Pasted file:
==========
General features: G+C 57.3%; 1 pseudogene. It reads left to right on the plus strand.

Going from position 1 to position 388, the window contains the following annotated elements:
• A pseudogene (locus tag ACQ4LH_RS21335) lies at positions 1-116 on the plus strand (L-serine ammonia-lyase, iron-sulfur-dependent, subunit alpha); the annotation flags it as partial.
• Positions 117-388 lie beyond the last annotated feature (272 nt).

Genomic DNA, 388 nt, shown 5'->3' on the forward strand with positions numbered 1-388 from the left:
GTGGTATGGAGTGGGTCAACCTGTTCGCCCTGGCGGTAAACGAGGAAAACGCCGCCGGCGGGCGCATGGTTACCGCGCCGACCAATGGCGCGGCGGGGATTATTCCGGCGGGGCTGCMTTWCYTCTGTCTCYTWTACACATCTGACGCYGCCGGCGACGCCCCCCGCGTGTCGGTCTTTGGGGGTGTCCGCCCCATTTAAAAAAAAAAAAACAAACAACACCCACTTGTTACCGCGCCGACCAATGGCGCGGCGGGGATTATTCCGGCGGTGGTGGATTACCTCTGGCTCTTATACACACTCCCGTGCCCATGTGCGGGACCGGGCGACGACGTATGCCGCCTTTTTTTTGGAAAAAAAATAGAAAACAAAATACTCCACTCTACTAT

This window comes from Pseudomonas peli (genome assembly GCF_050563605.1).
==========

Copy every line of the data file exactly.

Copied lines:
General features: G+C 57.3%; 1 pseudogene. It reads left to right on the plus strand.

Going from position 1 to position 388, the window contains the following annotated elements:
• A pseudogene (locus tag ACQ4LH_RS21335) lies at positions 1-116 on the plus strand (L-serine ammonia-lyase, iron-sulfur-dependent, subunit alpha); the annotation flags it as partial.
• Positions 117-388 lie beyond the last annotated feature (272 nt).

Genomic DNA, 388 nt, shown 5'->3' on the forward strand with positions numbered 1-388 from the left:
GTGGTATGGAGTGGGTCAACCTGTTCGCCCTGGCGGTAAACGAGGAAAACGCCGCCGGCGGGCGCATGGTTACCGCGCCGACCAATGGCGCGGCGGGGATTATTCCGGCGGGGCTGCMTTWCYTCTGTCTCYTWTACACATCTGACGCYGCCGGCGACGCCCCCCGCGTGTCGGTCTTTGGGGGTGTCCGCCCCATTTAAAAAAAAAAAAACAAACAACACCCACTTGTTACCGCGCCGACCAATGGCGCGGCGGGGATTATTCCGGCGGTGGTGGATTACCTCTGGCTCTTATACACACTCCCGTGCCCATGTGCGGGACCGGGCGACGACGTATGCCGCCTTTTTTTTGGAAAAAAAATAGAAAACAAAATACTCCACTCTACTAT

This window comes from Pseudomonas peli (genome assembly GCF_050563605.1).